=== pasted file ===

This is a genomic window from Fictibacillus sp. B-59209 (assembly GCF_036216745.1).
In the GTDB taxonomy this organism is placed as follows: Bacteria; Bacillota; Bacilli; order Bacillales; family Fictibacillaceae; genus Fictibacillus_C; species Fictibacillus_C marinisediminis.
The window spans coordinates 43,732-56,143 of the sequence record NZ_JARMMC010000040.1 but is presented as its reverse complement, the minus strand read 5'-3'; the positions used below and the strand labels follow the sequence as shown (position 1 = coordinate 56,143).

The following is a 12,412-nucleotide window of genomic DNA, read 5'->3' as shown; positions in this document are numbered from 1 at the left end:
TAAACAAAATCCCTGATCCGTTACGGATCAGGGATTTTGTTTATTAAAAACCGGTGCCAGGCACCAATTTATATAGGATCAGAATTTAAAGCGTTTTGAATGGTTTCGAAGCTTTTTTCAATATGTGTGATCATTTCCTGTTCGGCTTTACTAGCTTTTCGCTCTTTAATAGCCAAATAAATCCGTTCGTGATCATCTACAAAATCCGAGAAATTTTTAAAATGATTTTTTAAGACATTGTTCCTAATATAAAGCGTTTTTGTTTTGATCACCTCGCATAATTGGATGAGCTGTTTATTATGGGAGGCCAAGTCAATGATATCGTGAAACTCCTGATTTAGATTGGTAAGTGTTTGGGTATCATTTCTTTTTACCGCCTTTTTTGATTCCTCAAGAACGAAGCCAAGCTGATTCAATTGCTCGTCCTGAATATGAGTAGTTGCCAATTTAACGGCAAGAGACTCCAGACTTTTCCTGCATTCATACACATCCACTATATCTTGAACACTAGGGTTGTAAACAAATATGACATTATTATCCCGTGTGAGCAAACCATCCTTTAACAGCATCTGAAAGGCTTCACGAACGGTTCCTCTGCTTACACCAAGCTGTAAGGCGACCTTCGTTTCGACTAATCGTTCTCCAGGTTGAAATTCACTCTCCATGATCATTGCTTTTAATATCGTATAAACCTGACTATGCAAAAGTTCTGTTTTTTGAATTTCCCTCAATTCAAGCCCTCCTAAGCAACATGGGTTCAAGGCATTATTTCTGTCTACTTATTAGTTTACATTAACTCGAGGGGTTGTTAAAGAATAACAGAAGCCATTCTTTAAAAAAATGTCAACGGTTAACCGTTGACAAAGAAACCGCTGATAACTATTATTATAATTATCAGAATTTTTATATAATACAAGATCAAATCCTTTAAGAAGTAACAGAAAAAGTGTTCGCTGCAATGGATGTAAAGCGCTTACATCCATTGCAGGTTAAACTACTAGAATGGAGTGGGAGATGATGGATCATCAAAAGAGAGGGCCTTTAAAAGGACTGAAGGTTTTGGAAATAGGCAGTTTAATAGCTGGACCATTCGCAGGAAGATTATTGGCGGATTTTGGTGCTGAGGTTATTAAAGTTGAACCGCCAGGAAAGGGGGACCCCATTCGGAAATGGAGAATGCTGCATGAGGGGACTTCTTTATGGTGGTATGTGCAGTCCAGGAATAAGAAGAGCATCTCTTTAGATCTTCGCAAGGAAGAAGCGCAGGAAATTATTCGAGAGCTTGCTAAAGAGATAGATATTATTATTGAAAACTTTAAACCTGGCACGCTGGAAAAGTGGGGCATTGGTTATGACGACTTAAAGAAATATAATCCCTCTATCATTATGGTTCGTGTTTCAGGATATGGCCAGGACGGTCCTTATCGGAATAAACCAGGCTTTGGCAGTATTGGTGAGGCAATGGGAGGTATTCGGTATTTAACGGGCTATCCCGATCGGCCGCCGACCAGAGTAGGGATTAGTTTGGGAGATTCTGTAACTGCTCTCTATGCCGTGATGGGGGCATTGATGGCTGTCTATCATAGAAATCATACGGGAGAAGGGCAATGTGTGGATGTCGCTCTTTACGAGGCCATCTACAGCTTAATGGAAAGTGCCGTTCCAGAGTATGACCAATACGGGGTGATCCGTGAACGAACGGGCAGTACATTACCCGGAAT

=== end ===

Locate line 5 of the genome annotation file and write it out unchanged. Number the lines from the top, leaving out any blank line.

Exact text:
TAAACAAAATCCCTGATCCGTTACGGATCAGGGATTTTGTTTATTAAAAACCGGTGCCAGGCACCAATTTATATAGGATCAGAATTTAAAGCGTTTTGAATGGTTTCGAAGCTTTTTTCAATATGTGTGATCATTTCCTGTTCGGCTTTACTAGCTTTTCGCTCTTTAATAGCCAAATAAATCCGTTCGTGATCATCTACAAAATCCGAGAAATTTTTAAAATGATTTTTTAAGACATTGTTCCTAATATAAAGCGTTTTTGTTTTGATCACCTCGCATAATTGGATGAGCTGTTTATTATGGGAGGCCAAGTCAATGATATCGTGAAACTCCTGATTTAGATTGGTAAGTGTTTGGGTATCATTTCTTTTTACCGCCTTTTTTGATTCCTCAAGAACGAAGCCAAGCTGATTCAATTGCTCGTCCTGAATATGAGTAGTTGCCAATTTAACGGCAAGAGACTCCAGACTTTTCCTGCATTCATACACATCCACTATATCTTGAACACTAGGGTTGTAAACAAATATGACATTATTATCCCGTGTGAGCAAACCATCCTTTAACAGCATCTGAAAGGCTTCACGAACGGTTCCTCTGCTTACACCAAGCTGTAAGGCGACCTTCGTTTCGACTAATCGTTCTCCAGGTTGAAATTCACTCTCCATGATCATTGCTTTTAATATCGTATAAACCTGACTATGCAAAAGTTCTGTTTTTTGAATTTCCCTCAATTCAAGCCCTCCTAAGCAACATGGGTTCAAGGCATTATTTCTGTCTACTTATTAGTTTACATTAACTCGAGGGGTTGTTAAAGAATAACAGAAGCCATTCTTTAAAAAAATGTCAACGGTTAACCGTTGACAAAGAAACCGCTGATAACTATTATTATAATTATCAGAATTTTTATATAATACAAGATCAAATCCTTTAAGAAGTAACAGAAAAAGTGTTCGCTGCAATGGATGTAAAGCGCTTACATCCATTGCAGGTTAAACTACTAGAATGGAGTGGGAGATGATGGATCATCAAAAGAGAGGGCCTTTAAAAGGACTGAAGGTTTTGGAAATAGGCAGTTTAATAGCTGGACCATTCGCAGGAAGATTATTGGCGGATTTTGGTGCTGAGGTTATTAAAGTTGAACCGCCAGGAAAGGGGGACCCCATTCGGAAATGGAGAATGCTGCATGAGGGGACTTCTTTATGGTGGTATGTGCAGTCCAGGAATAAGAAGAGCATCTCTTTAGATCTTCGCAAGGAAGAAGCGCAGGAAATTATTCGAGAGCTTGCTAAAGAGATAGATATTATTATTGAAAACTTTAAACCTGGCACGCTGGAAAAGTGGGGCATTGGTTATGACGACTTAAAGAAATATAATCCCTCTATCATTATGGTTCGTGTTTCAGGATATGGCCAGGACGGTCCTTATCGGAATAAACCAGGCTTTGGCAGTATTGGTGAGGCAATGGGAGGTATTCGGTATTTAACGGGCTATCCCGATCGGCCGCCGACCAGAGTAGGGATTAGTTTGGGAGATTCTGTAACTGCTCTCTATGCCGTGATGGGGGCATTGATGGCTGTCTATCATAGAAATCATACGGGAGAAGGGCAATGTGTGGATGTCGCTCTTTACGAGGCCATCTACAGCTTAATGGAAAGTGCCGTTCCAGAGTATGACCAATACGGGGTGATCCGTGAACGAACGGGCAGTACATTACCCGGAAT